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Software: New service lines show the way!

Nov 30, 2005

The offshoring story is well and truly on. In a globally competitive environment, where getting one's products to the market faster and keeping a tight rein on costs are priorities, it only makes sense for a company to focus on its core competencies rather than tasks of a repetitive nature that are only a burden on valuable management time. Such tasks are generally outsourced/offshored. These days, the focus is increasingly on the 'offshored' part of outsourcing. This is because the offshoring model mastered by the Indian companies is inherently superior to the traditional delivery model. Given the cost-effectiveness of this model, highly skilled technical and managerial talent available in India and process efficiency of Indian firms, this makes for an enviable combination. In this article, we give a perspective about the new service lines of Indian firms, the value proposition offered by them and thoughts on the future.

Going up the value chain
As can be seen from the table below, it has clearly been the higher-end services that have driven topline growth for the major software companies. Infosys has, in fact, continually invested in businesses like testing and package implementation and these have grown at a considerably faster rate than the overall revenue growth. Its consulting subsidiary, Infosys Consulting, is also ramping up at a fairly rapid rate and is already giving serious competition to the likes of incumbent players like Accenture and IBM.

As can be seen, services like package implementation and testing have shown strong growth over the past few years for Infosys, growing at much above the overall revenue growth, while application development and maintenance (ADM) has been steady. As a result, the share of the new services has risen steadily and this trend is likely to be maintained going forward.

(Rs m) FY02 FY03 FY04 FY05 CAGR (%)
Total revenues 26,036 36,400 48,530 71,297 39.9%
ADM 15,882 21,949 27,079 37,858 33.6%
Package implementation 2,552 4,004 7,037 10,837 61.9%
Testing 755 1,238 2,572 4,135 76.3%
BPO - 182 776 1,925 225.2%
% of total revenues FY02 FY03 FY04 FY05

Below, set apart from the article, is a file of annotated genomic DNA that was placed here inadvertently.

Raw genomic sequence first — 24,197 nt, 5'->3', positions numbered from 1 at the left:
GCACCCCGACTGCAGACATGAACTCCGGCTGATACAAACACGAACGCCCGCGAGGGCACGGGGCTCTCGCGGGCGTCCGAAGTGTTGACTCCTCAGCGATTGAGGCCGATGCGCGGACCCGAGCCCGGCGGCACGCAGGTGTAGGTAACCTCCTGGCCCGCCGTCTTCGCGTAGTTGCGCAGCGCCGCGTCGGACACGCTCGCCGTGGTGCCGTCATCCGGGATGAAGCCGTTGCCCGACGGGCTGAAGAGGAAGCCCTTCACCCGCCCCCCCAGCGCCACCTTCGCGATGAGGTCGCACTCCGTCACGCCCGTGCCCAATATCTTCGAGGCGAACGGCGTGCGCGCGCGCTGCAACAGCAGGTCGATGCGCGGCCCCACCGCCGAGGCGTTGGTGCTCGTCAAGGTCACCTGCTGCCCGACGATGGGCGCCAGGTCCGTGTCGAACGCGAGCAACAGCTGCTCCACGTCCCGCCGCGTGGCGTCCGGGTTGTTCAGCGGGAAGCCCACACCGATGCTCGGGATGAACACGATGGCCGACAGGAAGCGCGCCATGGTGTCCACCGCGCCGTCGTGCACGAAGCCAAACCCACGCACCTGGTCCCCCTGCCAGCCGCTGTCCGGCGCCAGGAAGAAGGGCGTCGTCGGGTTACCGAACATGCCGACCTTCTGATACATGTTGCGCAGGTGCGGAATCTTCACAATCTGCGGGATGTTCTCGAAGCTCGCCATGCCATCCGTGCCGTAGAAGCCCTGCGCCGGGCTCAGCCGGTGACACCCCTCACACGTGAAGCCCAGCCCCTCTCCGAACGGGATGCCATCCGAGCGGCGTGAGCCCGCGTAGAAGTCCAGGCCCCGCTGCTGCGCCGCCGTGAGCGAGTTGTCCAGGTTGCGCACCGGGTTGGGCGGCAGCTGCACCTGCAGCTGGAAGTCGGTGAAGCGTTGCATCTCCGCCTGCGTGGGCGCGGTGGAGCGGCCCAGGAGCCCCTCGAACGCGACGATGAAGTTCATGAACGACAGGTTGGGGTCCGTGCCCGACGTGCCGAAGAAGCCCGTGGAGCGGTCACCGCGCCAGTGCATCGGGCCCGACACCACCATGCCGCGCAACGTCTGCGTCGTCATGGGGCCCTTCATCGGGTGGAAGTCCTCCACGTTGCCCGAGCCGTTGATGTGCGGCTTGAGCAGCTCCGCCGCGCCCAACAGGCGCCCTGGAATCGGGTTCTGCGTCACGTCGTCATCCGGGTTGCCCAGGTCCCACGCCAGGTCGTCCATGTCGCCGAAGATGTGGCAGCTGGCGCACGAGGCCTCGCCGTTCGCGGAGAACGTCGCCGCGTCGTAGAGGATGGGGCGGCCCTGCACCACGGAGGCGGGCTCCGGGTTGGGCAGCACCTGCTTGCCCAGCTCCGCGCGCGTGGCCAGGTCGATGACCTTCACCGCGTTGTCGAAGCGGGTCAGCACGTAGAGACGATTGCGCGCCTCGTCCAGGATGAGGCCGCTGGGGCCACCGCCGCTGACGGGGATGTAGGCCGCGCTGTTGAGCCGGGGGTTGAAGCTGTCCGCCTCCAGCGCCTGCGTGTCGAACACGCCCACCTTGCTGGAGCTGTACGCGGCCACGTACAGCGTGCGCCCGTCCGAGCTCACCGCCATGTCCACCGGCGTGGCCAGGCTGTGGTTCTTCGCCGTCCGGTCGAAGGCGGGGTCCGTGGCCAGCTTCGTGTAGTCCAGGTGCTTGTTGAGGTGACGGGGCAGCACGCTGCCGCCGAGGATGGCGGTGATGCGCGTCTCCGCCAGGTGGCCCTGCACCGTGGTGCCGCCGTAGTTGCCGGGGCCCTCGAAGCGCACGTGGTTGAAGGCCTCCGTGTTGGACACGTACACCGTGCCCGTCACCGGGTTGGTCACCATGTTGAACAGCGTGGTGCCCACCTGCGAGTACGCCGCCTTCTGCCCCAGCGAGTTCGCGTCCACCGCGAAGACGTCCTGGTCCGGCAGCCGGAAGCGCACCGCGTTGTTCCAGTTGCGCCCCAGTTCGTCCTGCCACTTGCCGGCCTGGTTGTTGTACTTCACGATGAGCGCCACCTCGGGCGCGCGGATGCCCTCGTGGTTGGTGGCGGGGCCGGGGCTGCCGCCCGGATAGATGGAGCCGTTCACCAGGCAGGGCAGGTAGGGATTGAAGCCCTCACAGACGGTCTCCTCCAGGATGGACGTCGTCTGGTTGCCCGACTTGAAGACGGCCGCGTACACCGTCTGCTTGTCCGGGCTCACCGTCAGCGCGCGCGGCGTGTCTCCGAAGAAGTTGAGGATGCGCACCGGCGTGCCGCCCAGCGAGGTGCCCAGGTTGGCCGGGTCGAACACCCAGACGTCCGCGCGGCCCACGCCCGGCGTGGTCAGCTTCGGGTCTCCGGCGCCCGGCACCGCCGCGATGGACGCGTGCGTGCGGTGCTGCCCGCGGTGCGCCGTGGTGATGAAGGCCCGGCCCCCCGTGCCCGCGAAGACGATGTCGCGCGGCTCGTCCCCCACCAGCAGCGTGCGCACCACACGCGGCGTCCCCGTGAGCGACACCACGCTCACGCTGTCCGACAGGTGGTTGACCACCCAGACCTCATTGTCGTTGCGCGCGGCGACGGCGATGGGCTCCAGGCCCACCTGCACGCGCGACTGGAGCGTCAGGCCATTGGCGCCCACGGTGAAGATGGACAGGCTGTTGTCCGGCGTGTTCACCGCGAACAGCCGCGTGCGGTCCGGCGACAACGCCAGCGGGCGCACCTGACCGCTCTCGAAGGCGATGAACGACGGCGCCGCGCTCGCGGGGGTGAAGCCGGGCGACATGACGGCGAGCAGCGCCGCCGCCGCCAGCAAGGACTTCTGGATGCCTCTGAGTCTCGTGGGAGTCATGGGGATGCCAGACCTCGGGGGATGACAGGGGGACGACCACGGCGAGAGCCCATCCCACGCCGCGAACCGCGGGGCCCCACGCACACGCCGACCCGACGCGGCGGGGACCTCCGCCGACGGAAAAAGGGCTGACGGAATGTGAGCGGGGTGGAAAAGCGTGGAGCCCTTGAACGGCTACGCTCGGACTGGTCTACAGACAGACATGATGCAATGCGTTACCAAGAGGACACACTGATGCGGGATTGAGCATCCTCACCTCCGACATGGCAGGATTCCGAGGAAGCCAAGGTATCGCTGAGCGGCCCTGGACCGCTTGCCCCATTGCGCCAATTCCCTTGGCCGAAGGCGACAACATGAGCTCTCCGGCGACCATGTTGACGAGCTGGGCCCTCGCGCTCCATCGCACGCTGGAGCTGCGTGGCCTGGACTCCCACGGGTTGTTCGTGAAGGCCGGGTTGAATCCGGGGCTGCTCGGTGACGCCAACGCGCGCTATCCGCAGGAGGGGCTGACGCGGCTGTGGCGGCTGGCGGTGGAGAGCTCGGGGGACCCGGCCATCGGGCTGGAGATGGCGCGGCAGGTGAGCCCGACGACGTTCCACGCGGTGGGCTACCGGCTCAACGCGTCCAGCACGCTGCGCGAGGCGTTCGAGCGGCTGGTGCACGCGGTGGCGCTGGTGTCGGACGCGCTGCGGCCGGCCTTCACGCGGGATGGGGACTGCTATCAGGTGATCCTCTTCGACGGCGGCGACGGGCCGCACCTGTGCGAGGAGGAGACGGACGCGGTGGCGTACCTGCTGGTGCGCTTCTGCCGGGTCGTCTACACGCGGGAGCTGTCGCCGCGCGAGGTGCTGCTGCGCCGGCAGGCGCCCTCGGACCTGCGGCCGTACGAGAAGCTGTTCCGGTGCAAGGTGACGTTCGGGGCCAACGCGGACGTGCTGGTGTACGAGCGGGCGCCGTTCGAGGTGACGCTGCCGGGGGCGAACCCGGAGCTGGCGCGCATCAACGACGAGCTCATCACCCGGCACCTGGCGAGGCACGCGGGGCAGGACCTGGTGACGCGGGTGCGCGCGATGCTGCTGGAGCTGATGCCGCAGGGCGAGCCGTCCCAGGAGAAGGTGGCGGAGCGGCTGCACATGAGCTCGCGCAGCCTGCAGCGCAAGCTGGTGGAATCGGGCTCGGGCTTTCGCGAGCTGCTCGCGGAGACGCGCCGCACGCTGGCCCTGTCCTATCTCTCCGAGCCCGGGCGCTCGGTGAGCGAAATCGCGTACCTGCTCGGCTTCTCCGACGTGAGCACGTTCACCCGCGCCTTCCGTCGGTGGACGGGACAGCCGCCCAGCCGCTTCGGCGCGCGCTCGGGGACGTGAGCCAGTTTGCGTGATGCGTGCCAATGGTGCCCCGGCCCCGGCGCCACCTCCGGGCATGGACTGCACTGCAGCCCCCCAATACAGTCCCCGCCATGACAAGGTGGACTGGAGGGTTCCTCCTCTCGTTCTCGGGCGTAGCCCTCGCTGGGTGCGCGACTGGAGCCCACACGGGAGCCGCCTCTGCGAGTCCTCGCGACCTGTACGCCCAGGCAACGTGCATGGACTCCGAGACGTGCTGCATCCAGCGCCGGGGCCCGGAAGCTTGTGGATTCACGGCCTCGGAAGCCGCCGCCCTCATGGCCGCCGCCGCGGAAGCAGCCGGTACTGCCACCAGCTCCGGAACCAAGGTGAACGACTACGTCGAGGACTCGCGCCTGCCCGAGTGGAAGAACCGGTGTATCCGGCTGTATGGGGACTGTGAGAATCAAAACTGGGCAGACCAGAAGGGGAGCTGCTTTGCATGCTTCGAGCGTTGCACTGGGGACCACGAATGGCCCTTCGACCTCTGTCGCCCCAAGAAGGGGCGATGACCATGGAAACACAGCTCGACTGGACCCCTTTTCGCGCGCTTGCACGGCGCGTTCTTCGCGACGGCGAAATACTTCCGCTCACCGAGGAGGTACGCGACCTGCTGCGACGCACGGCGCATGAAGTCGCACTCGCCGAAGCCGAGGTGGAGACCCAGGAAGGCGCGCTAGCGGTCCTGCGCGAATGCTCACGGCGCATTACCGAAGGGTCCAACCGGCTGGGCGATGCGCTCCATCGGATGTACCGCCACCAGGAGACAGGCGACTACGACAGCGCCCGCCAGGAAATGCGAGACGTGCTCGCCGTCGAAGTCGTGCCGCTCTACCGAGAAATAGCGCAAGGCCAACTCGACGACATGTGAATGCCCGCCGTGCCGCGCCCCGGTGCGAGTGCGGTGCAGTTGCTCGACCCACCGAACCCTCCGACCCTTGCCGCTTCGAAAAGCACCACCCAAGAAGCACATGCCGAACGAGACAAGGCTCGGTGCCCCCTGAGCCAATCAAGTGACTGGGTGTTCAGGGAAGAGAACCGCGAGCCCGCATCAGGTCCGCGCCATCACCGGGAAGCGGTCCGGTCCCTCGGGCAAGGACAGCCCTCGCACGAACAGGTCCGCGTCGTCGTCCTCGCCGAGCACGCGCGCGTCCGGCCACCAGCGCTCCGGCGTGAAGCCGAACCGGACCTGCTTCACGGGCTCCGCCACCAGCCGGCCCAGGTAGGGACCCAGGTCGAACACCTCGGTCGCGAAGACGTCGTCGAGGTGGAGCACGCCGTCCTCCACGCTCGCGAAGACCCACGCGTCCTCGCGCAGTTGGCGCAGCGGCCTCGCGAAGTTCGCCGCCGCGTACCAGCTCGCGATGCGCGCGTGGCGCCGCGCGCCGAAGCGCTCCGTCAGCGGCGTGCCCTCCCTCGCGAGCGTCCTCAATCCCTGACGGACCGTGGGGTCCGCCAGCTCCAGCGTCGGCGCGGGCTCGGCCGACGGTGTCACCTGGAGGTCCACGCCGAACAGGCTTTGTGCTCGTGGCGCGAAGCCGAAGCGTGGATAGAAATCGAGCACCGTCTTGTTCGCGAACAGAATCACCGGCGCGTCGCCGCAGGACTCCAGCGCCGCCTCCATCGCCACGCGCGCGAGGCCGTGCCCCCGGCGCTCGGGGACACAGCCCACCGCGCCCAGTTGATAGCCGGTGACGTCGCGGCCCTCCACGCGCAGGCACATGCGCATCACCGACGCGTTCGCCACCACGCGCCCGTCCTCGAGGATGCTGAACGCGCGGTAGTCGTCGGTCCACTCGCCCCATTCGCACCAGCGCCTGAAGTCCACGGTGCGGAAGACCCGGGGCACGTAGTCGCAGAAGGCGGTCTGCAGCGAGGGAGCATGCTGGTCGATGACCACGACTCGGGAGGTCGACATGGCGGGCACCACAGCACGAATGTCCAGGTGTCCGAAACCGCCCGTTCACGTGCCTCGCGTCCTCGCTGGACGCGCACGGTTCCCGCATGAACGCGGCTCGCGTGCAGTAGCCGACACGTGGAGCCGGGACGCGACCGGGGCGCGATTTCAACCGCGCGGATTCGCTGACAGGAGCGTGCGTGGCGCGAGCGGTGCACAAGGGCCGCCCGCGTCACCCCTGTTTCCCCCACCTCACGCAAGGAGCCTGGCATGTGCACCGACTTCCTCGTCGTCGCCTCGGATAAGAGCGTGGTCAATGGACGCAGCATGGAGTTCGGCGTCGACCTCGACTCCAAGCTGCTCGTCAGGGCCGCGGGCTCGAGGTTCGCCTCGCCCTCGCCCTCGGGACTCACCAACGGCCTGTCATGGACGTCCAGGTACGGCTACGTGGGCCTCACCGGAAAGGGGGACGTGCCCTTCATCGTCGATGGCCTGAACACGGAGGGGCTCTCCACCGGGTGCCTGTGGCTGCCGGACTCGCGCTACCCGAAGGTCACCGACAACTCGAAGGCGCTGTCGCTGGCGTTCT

ADM 61.0% 60.3% 55.8% 53.1%  
PI, Testing and BPO 12.7% 14.9% 21.4% 23.7%  

For Satyam, it has undoubtedly been the package implementation business that has played the major role in revenue growth over the past few years. While ADM has grown at a fairly subdued pace, the package implementation business has clocked a scorching CAGR of nearly 65%, over thrice the overall revenue CAGR. Satyam's strength in this business is reflected by the recent order win from the World Health Organisation (WHO) spanning 140 countries, a truly global win.

(Rs m) FY02 FY03 FY04 FY05 CAGR (%)
Total revenues 19,668 22,220 25,605 35,208 21.4%
ADM 16,081 16,825 15,209 19,083 5.9%
Package implementation 2,742 4,739 8,306 12,274 64.8%
% of total revenues FY02 FY03 FY04 FY05  
ADM 81.8% 75.7% 59.4% 54.2%  
Package implementation 13.9% 21.3% 32.4% 34.9%  

The figures are not too different for Wipro and TCS either. The main factor to understand here is that the Indian software companies give a very strong value proposition to their clients. A robust global delivery model, coupled with execution excellence and the ability to send offshore, the most insignificant of tasks, resulting in a too-good-to-resist pricing structure, has led to Indian companies starting to effectively cross-sell the higher-end offerings to their clients. This has worked well for these companies so far.

However, going forward, what the Indian companies will have to focus on is vertical and domain expertise and the ability to handle increasingly complex engagements. The execution ability and cost effectiveness have always been there and now it is clearly the time to move higher up the value chain.

Conclusion
We are positive on the overall growth prospects of the IT industry, going forward. The offshoring trend is only just taking off and, in the context of an industry lifecycle, it is very much in the growth phase. The increasing contribution of higher-end services will help act as a 'force multiplier', that is, give more downstream ADM business to these companies and given higher billing rates, topline growth will also be aided.

However, margins are unlikely to be maintained for long at current levels. Given increasing competition and MNC software companies starting to 'poach' the territory of the Indian companies, due to reasons like wage inflation and price competition in future, margins could taper slightly downwards.


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